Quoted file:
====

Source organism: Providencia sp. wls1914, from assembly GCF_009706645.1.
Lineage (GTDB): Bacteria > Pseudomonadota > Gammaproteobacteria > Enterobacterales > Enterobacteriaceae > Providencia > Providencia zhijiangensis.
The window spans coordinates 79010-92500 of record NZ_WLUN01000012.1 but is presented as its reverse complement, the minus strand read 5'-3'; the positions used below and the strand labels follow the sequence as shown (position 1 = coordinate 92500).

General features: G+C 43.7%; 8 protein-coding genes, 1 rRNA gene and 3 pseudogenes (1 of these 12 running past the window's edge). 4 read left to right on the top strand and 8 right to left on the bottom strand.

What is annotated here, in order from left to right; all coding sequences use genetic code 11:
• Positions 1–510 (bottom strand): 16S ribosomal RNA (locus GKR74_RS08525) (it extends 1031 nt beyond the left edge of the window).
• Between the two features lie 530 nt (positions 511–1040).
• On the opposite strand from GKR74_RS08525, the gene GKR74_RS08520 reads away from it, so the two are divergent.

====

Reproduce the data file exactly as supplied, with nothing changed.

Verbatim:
Source organism: Providencia sp. wls1914, from assembly GCF_009706645.1.
Lineage (GTDB): Bacteria > Pseudomonadota > Gammaproteobacteria > Enterobacterales > Enterobacteriaceae > Providencia > Providencia zhijiangensis.
The window spans coordinates 79010-92500 of record NZ_WLUN01000012.1 but is presented as its reverse complement, the minus strand read 5'-3'; the positions used below and the strand labels follow the sequence as shown (position 1 = coordinate 92500).

General features: G+C 43.7%; 8 protein-coding genes, 1 rRNA gene and 3 pseudogenes (1 of these 12 running past the window's edge). 4 read left to right on the top strand and 8 right to left on the bottom strand.

What is annotated here, in order from left to right; all coding sequences use genetic code 11:
• Positions 1–510 (bottom strand): 16S ribosomal RNA (locus GKR74_RS08525) (it extends 1031 nt beyond the left edge of the window).
• Between the two features lie 530 nt (positions 511–1040).
• On the opposite strand from GKR74_RS08525, the gene GKR74_RS08520 reads away from it, so the two are divergent.